Garlic scapes spur escape from typical pesto

The garden devoid of garlic for the first time in several years, I’m feeling pangs not for the cloves but for the scapes.

Anyone who’s grown garlic — we skipped it this year — knows it’s a long crop, one that starts in the fall and doesn’t come to fruition until early summer. Just before the plants are harvested for their bulbs, warmer weather spurs them to flower, and the stem that extends the blossom skyward is known as a scape. (See the photo below.)

Who cares, right? Many gardeners break off the scapes and discard them, believing that the plant conserves its energy for the bulbs if it isn’t allowed to flower. My mother-in-law, who spearheads our garden can’t understand why I’m compelled to eat the garlic scapes. Still, she gathers them for me and hands them over in curlicue bouquets.

They’re in a word delicious. Moist and juicy, garlic scapes lack the fibrous texture of scallion greens. But they can be thinly sliced like a scallion and scattered over any number of dishes or sautéed and combined with other vegetables and grains. A personal favorite treatment is in fried rice.

Pesto is one way for the uninitiated to become acquainted with garlic scapes. The formula is easy, basically replacing the garlic in a classic pesto with about double the weight of scapes, which have a much milder flavor. A vibrantly green, pungently fresh condiment is the result.

Here’s a recipe from the Chicago Tribune that spotlights scapes with a dry-braised breast of chicken. Without any oil and minimal seasonings, this technique steams the meat with a few aromatics in an otherwise dry pot. Improbably, the chicken retains its moisture, staunchly resisting overcooking. The simply savory result is a backdrop for the scapes’ intense flavor.

Look for garlic scapes over the next few weeks at farmers markets and specialty stores.

Tribune News Service photo

Escapist Chicken

2 teaspoons plus 6 tablespoons olive oil

4 boneless, skinless chicken breast halves (about 1 3/4 pounds total)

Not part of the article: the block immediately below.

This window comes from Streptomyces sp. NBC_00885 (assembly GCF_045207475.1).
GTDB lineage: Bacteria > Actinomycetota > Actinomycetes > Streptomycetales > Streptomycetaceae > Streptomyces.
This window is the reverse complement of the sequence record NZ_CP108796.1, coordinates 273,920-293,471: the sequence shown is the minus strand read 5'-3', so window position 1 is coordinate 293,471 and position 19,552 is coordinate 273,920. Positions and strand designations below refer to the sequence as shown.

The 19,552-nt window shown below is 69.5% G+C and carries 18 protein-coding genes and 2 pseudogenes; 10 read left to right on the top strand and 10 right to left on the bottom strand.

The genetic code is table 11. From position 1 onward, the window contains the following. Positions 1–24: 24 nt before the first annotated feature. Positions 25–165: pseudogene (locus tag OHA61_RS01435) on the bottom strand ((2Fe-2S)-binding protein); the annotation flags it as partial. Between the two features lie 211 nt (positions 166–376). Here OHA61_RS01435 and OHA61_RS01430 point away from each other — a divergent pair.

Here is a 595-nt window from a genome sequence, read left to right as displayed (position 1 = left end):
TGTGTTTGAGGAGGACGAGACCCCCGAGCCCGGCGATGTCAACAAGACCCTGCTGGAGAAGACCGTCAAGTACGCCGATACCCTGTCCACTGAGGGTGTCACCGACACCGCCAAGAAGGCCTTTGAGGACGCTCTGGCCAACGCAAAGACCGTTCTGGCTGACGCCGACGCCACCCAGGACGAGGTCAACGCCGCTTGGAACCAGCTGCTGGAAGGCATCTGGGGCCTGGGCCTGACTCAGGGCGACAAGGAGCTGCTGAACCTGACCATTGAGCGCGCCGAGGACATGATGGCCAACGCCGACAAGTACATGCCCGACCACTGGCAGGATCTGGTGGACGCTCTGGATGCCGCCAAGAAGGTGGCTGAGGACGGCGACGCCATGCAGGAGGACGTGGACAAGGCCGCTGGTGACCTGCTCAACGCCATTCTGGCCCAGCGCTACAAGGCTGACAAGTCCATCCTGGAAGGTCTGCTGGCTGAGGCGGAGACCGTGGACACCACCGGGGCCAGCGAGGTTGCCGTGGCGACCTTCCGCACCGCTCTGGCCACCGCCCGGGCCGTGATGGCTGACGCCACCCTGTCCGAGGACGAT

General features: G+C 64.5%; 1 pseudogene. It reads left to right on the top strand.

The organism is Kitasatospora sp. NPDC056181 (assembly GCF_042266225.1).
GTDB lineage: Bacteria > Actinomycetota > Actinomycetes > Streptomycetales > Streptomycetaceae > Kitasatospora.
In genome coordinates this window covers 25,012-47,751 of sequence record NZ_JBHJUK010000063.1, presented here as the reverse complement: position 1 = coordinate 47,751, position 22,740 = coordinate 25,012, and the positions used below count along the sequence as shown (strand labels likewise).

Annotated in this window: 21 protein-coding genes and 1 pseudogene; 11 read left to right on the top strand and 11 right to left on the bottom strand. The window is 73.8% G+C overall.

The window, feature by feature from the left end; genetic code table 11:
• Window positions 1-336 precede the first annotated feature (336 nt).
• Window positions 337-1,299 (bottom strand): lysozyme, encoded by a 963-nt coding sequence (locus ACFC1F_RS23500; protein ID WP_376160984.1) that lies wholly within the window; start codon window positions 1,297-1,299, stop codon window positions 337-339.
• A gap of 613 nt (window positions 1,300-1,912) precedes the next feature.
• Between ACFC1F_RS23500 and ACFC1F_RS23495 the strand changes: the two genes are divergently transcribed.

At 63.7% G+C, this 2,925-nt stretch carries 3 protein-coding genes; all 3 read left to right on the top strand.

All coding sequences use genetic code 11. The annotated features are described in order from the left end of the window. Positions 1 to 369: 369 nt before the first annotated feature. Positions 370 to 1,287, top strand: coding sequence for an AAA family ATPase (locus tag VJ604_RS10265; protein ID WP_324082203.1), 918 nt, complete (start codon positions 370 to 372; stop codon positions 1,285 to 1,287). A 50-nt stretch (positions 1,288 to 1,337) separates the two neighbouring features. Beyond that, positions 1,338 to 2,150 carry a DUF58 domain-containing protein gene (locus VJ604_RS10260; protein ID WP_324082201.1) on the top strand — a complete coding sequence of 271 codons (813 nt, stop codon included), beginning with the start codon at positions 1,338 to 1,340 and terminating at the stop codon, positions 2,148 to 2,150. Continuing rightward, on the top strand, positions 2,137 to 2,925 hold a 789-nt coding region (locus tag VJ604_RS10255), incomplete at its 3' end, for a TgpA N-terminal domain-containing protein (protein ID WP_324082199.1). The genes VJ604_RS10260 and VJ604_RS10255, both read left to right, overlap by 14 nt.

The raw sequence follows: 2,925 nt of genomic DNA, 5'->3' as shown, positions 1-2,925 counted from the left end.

Kosher salt, as needed

2 carrots, peeled, cut in large chunks

2 ribs celery, cut in large chunks

1 bay leaf

10 garlic scapes, tender green portion only, bulbs trimmed away (about 4 ounces total)

1 ounce (1 loosely packed cup) basil leaves

Finely grated zest of 1 lemon

2 tablespoons fresh lemon juice

1/2 cup finely grated Parmesan cheese

Heat oven to 400 F. Rinse the chicken and pat dry.

Choose a large, heavy, oven-safe pot with a lid (cast-iron would do nicely) that can fit chicken in a single layer. Coat bottom of pan with 2 teaspoons of the oil. Rub a little oil on chicken breasts, sprinkle them with 1 teaspoon salt, and fit them into pot. Add the carrots, celery, bay leaf and 1 of the garlic scapes, cut in half. Cover pot, slide into oven and cook until chicken reaches an internal temperature of 165 F, for about 22 minutes.

Meanwhile, make scape pesto. Cut remaining scapes into 2-inch lengths. Pile 1 cup scapes and all remaining ingredients — the 6 tablespoons oil, the basil, zest, juice and Parmesan into food processor bowl. Sprinkle in 1/2 teaspoon salt. Swirl completely smooth, for 1 to 2 minutes, stopping to scrape down sides of bowl. Taste and add salt if needed. (Makes about 1 cup pesto.)

When chicken is done, remove it to a cutting board and slice thinly. Spread each of 4 plates with 2 to 3 tablespoons brilliant green pesto. Arrange chicken slices on top. Scrape remaining pesto into a bowl to serve alongside.

Makes 4 servings.

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